Categorized | Sci-Tech

Volcano Watch: Celebrating Mauna Loa with a “Hi-yo, Silver!”

(Volcano Watch is a weekly article written by scientists at the U.S. Geological Survey’s Hawaiian Volcano Observatory.)

This past Wednesday marked the silver anniversary of Mauna Loa’s most recent eruption. The 22-day eruption, which began March 25, 1984, generated much excitement and anxiety. 

Its beautiful fountains and long aa flows sent lava to within 4 miles from the outskirts of Hilo. In reviewing the past, one can’t help but compare Mauna Loa, the largest volcano in the world, to its small, but highly admired neighbor Kilauea, now in its 27th year of nearly continuous eruption. 

At 13,680 feet, lone Mauna Loa towers above Kilauea — about 3 times as tall when measured from their respective submarine bases to their summits. 

After the roughly 3-week 1984 eruption was over, Mauna Loa had erupted more than 20 times the amount of lava that Kilauea would produce for a similar period. 

Will the much larger Mauna Loa also dwarf Kilauea in the creation of vog? 

The production of SO2 gas by Kilauea has created chronic air quality problems for downwind Hawaii Island communities, and vog-related losses have resulted in a U.S. Department of Agriculture-approved Secretarial Disaster Declaration for Hawaii Island farmers. 

An eruption of Mauna Loa will generate plenty of vog-forming volcanic gases and particles. The amount of SO2 gas released (the main culprit in the formation of vog) will be commensurate with the intensity of the eruption.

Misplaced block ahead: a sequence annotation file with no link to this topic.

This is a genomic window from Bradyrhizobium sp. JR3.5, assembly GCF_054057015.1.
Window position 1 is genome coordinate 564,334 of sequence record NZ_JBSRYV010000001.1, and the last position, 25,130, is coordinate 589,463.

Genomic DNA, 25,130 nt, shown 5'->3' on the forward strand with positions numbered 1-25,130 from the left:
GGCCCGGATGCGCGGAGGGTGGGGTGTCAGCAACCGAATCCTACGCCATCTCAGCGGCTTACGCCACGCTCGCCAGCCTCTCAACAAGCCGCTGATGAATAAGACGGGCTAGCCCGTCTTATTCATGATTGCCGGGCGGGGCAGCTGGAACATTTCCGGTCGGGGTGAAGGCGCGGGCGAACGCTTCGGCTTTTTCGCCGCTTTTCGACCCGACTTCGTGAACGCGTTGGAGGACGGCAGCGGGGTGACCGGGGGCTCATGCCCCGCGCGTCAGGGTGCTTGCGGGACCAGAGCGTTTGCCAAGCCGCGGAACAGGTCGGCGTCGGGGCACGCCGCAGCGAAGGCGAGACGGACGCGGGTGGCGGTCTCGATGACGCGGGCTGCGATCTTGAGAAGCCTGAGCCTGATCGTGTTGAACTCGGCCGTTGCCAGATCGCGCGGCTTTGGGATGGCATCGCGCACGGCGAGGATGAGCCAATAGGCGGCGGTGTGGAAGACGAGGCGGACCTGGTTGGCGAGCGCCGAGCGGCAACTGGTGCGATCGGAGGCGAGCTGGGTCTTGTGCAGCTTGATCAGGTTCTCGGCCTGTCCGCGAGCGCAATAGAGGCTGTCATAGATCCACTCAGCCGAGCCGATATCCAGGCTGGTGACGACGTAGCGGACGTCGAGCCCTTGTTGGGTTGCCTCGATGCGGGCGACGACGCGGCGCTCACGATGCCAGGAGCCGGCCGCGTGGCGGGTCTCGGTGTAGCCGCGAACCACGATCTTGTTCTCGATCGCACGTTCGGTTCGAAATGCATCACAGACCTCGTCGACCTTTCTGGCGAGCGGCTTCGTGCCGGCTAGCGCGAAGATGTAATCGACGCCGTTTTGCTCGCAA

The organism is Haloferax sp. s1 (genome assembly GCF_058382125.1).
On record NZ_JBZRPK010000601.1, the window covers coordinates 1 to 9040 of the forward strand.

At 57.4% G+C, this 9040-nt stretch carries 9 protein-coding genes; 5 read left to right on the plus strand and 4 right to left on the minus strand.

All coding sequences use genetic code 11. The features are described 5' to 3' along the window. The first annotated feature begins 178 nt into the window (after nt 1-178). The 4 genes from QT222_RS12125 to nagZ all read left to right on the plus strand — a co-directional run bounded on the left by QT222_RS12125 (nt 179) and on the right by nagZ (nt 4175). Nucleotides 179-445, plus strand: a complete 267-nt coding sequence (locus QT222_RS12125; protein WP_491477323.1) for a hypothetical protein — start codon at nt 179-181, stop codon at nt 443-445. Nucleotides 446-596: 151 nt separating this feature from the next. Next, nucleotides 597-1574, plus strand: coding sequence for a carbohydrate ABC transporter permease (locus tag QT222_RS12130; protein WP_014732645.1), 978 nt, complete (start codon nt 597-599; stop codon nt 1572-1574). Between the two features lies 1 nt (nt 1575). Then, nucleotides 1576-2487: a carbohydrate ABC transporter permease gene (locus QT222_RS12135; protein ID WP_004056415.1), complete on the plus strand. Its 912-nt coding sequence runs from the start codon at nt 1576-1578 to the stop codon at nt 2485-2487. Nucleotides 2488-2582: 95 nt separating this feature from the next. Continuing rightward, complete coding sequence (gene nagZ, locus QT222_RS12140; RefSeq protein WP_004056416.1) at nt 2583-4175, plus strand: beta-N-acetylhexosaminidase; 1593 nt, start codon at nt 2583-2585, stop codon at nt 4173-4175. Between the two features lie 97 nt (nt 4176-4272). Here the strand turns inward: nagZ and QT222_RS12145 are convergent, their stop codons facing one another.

During the 1984 eruption, a satellite-based instrument tracked the Mauna Loa SO2 plume for 15 days and measured between 130 and 190 million tons of SO2, an amount equivalent to about 50 days of SO2 emissions from Kilauea at the average 2008 rate.   

The effects of vog on populated areas will, however, be influenced by Mauna Loa’s great height. Much of the volcano soars above the trade-wind inversion, a layer of warm air that overlies the cooler air below it. This layer, which is present about 82 percent of the time, occurs at an average altitude of 7,400 feet around Hilo. The exact height of the inversion layer is controlled by time of day, season, precise location, and a variety of climatic effects. 

The inversion layer acts like a lid and keeps the cooler, denser air and lower local pollutants below it. When vents below the inversion layer erupt—such as the summit, east rift zone vents, and ocean entries on Kilauea—the emissions are trapped below and are likely to affect downwind populated areas. 

Emissions from eruptive activity above the trade-wind inversion—such as the summit and upper flanks of Mauna Loa—will likely stay aloft during the day but could be carried by downslope winds at night and impact lower-elevation communities. 

For example in 1984, satellite sensors tracked the sulfur dioxide eruption cloud as it first moved to the north and later to the southwest; it appeared to stay above the inversion layer. As far as we know, no one living below the inversion layer reported unusual gas levels during the eruption. 

The short duration of Mauna Loa eruptions in the past 160 years suggests that periods of eruption-produced poor air quality would persist for days to weeks, rather than years, as with the current Kilauea eruption. 

Because typical Mauna Loa eruption rates have historically been 6-24 times those of Kilauea, and because gas emissions are generally proportional to eruption rates, those limited periods of extremely poor air quality could be quite intense. 

As we wish the 1984 eruption a happy anniversary, let’s hope that the next Mauna Loa eruption is equally spectacular, equally brief, and somewhere above the inversion layer. 

More information on Mauna Loa’s anniversary activities, with her faithful companions in volcano monitoring and emergency management, can be found at

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